The Fugitives, a folk-collective headed by songwriters Adrian Glynn and Brendan McLeod, have toured extensively throughout Canada, Western Europe, and the UK. Joined by banjo player Chris Suen (Viper Central) and violinist Carly Frey (The Coal Porters), the group has earned a reputation for unforgettable live shows, brimming with complex harmonies, infectious storytelling, and top-notch musicianship.
In 2017, McLeod watched his mother compete at the Masters National Curling Championship in Guelph, Ontario. Following, soon after, was a banquet. There, McLeod spoke with an older woman whom he believed to have grown up in the 1940s.
Antiquated technology, drinking water straight out of lakes, buying houses for no more than five dollars. A fairy-tale way of life by today’s standards. “As if those living back then were devoid of passions and desires, dreams and fears,” thought McLeod.
Reciting the poem, he says:
We are the Dead. Short days ago
We lived, felt dawn, saw sunset glow,
Loved and were loved, and now we lie
In Flanders fields.
McCrae’s poem is a beautiful plea to remember our fallen soldiers but is also a call to arms, as we are one and the same.
Having had that encounter with the woman at the banquet, and reciting the poem, McLeod realized that people were no different from time ago as they are today and that they are in fact, real people with passions, desires, dreams, and fears.
To make present the history of our yesterdays, McCrae put in motion his call to action, a project he calls, Ridge. The 80-minute film retells the story of the Battle of Vimy Ridge through documentary-style monologue and performances of songs written during WW1, reimagined by the group in honour of Remembrance Day, incorporating stories often left out, including those of Indigenous people, and Ukrainian Canadians. As he walks you through the history of the battle, Brendan dives into the misconceptions and varying perspectives surrounding it, often referred to as the “battle that made Canada”, resulting in over 10,000 Canadian casualties.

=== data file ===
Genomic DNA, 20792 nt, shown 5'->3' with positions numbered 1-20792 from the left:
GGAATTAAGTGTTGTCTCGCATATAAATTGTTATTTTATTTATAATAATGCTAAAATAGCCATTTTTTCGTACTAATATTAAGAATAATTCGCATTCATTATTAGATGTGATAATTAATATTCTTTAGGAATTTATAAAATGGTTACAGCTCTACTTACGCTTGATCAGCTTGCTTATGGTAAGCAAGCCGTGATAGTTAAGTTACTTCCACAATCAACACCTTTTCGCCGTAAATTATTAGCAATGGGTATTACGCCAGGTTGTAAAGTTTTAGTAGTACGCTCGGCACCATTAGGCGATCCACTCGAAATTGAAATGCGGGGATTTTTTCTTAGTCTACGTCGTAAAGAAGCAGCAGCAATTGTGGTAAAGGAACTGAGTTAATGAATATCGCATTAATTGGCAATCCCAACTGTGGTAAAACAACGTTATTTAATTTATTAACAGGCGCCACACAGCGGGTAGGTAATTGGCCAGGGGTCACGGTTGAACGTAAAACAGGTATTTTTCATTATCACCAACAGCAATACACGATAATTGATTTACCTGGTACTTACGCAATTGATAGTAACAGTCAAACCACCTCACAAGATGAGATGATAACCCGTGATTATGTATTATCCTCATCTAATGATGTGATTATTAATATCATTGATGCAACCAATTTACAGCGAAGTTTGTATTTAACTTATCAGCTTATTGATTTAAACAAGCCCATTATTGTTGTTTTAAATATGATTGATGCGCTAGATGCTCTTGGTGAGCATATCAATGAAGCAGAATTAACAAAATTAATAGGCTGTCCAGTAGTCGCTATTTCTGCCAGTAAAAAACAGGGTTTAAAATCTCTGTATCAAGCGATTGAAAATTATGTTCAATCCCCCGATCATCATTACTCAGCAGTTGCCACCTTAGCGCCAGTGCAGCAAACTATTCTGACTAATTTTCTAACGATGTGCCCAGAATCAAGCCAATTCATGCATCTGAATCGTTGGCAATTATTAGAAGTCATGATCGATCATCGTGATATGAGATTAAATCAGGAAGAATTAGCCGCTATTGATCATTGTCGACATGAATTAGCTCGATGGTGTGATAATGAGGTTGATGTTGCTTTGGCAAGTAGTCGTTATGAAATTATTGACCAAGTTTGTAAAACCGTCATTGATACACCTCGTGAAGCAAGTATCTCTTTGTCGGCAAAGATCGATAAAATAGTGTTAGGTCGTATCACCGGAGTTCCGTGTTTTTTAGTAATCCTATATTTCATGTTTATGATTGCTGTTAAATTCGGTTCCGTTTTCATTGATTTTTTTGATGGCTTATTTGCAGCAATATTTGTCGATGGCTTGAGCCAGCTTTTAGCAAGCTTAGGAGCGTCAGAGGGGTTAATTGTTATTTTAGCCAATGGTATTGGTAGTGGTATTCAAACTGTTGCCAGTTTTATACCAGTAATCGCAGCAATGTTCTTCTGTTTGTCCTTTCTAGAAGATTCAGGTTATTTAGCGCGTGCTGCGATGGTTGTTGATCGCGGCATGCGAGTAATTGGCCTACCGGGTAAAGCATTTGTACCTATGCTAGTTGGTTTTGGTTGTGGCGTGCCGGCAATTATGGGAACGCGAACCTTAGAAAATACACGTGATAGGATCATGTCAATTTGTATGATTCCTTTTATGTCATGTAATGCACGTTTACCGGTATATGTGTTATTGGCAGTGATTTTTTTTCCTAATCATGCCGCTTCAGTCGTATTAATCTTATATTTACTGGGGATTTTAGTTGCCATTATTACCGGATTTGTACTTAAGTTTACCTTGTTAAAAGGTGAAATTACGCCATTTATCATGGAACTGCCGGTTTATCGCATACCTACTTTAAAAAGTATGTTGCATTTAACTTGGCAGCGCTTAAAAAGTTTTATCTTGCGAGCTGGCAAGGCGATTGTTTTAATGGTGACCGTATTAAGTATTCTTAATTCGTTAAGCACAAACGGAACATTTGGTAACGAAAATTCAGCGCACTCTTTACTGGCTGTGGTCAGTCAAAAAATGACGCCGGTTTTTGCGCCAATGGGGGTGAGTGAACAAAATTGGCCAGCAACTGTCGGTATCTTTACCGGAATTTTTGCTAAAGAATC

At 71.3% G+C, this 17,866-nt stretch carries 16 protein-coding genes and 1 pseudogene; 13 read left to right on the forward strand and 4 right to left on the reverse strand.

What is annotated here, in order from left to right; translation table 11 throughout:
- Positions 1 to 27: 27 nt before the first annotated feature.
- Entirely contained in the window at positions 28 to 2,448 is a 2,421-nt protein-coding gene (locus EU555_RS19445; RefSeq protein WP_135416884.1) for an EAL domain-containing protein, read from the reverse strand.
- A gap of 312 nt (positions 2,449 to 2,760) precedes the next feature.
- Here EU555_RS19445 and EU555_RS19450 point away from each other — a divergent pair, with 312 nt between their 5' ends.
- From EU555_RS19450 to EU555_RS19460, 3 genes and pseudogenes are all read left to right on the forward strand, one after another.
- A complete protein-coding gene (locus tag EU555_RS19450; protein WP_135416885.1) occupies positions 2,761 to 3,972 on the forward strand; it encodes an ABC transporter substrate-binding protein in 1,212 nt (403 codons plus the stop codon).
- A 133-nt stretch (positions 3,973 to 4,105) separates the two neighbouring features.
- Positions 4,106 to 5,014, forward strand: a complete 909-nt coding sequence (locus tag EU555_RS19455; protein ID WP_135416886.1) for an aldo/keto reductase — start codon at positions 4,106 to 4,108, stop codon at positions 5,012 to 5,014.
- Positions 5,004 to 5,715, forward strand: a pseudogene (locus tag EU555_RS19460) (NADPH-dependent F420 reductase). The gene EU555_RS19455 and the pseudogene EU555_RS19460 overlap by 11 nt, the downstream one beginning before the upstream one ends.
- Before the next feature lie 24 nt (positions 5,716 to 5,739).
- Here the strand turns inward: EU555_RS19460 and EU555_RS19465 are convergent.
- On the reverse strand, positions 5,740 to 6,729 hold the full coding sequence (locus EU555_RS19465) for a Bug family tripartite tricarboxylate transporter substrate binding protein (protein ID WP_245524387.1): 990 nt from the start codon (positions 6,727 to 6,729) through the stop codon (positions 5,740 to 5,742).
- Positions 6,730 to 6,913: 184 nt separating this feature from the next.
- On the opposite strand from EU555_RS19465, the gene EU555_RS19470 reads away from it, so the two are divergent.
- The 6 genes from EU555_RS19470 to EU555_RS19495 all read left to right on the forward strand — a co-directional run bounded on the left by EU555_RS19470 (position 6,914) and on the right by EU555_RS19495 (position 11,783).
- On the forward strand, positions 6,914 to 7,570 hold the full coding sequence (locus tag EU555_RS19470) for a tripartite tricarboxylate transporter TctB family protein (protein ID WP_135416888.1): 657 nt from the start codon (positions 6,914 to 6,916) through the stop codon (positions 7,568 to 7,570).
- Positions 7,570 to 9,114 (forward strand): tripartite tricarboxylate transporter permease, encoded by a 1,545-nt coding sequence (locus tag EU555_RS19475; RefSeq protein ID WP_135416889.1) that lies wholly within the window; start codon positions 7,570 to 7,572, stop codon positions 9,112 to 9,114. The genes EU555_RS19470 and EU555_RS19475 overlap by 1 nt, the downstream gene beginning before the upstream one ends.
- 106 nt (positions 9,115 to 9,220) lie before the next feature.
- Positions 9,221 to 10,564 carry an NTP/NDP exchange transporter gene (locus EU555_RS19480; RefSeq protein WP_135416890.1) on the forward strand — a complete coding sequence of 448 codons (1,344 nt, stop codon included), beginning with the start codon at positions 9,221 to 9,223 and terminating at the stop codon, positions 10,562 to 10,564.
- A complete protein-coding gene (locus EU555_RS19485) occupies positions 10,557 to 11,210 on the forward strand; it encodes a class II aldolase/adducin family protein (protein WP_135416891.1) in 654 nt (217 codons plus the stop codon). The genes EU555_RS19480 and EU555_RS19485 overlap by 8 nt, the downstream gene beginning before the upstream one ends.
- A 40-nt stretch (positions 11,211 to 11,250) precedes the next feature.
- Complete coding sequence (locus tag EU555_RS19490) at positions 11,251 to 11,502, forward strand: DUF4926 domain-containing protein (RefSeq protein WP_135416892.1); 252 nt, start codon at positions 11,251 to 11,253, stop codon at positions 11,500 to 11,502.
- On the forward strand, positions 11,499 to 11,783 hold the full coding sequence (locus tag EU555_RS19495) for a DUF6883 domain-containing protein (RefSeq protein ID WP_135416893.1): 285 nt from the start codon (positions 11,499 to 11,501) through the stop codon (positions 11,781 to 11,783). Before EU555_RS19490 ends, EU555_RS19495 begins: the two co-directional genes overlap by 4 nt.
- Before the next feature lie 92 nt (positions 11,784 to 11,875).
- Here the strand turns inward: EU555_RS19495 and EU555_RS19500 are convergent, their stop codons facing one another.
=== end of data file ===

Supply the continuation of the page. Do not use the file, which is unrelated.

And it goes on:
Ridge was initially commissioned as a monologue by Brendan to be performed on The Chan Centre’s stage, and due to COVID-19, morphed into a feature film with the accompanying historical music.
Ridge in turn inspired the band’s fifth record, Trench Songs.
When asked about the record, the band had this to say,
“Trench songs were written by frontline soldiers during WW1. Essentially protest songs, they were often parodies of well-known tunes. We’ve rewritten new melodies and music for these words, in order to more readily access the emotional content of the lyrics and to continue folk music’s long tradition of reshaping songs over time — the same way soldiers reshaped these songs in the trenches. It’s the most stripped-down album we’ve done. During the pandemic, where war metaphors abound, these songs have given us much-needed perspective around hardship, the sacrifice of previous generations, and, mostly, what vulnerable communities can be forced to endure at the hands of the government and military in a crisis. We think about these soldiers when we sing and hope you will too.”
An important chapter in Canadian history, the poignancy of Trench Songs, and the cinematic storytelling of Ridge, help put into perspective the courageous yet tenacious fight our soldiers fought. Ultimately, playing a pivotal role in shaping our beautiful country of Canada.
Stream Trench Songs below: